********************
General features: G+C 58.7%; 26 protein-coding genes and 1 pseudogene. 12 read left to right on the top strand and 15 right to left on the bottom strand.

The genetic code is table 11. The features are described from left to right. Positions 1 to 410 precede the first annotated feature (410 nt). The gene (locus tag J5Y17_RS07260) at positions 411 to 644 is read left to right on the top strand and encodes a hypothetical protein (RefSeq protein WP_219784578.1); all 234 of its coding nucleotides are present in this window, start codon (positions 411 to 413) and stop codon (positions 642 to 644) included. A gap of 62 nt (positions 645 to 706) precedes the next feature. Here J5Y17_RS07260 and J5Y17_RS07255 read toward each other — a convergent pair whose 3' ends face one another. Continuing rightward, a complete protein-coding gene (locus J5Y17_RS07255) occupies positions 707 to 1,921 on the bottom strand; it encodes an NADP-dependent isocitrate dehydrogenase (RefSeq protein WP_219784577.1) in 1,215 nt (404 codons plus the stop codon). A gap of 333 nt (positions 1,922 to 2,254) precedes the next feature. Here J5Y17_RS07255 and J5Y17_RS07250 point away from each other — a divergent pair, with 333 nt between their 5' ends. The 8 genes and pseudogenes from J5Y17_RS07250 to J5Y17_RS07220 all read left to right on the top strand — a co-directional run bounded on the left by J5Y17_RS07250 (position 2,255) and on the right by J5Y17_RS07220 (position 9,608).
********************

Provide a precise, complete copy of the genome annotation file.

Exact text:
General features: G+C 58.7%; 26 protein-coding genes and 1 pseudogene. 12 read left to right on the top strand and 15 right to left on the bottom strand.

The genetic code is table 11. The features are described from left to right. Positions 1 to 410 precede the first annotated feature (410 nt). The gene (locus tag J5Y17_RS07260) at positions 411 to 644 is read left to right on the top strand and encodes a hypothetical protein (RefSeq protein WP_219784578.1); all 234 of its coding nucleotides are present in this window, start codon (positions 411 to 413) and stop codon (positions 642 to 644) included. A gap of 62 nt (positions 645 to 706) precedes the next feature. Here J5Y17_RS07260 and J5Y17_RS07255 read toward each other — a convergent pair whose 3' ends face one another. Continuing rightward, a complete protein-coding gene (locus J5Y17_RS07255) occupies positions 707 to 1,921 on the bottom strand; it encodes an NADP-dependent isocitrate dehydrogenase (RefSeq protein WP_219784577.1) in 1,215 nt (404 codons plus the stop codon). A gap of 333 nt (positions 1,922 to 2,254) precedes the next feature. Here J5Y17_RS07255 and J5Y17_RS07250 point away from each other — a divergent pair, with 333 nt between their 5' ends. The 8 genes and pseudogenes from J5Y17_RS07250 to J5Y17_RS07220 all read left to right on the top strand — a co-directional run bounded on the left by J5Y17_RS07250 (position 2,255) and on the right by J5Y17_RS07220 (position 9,608).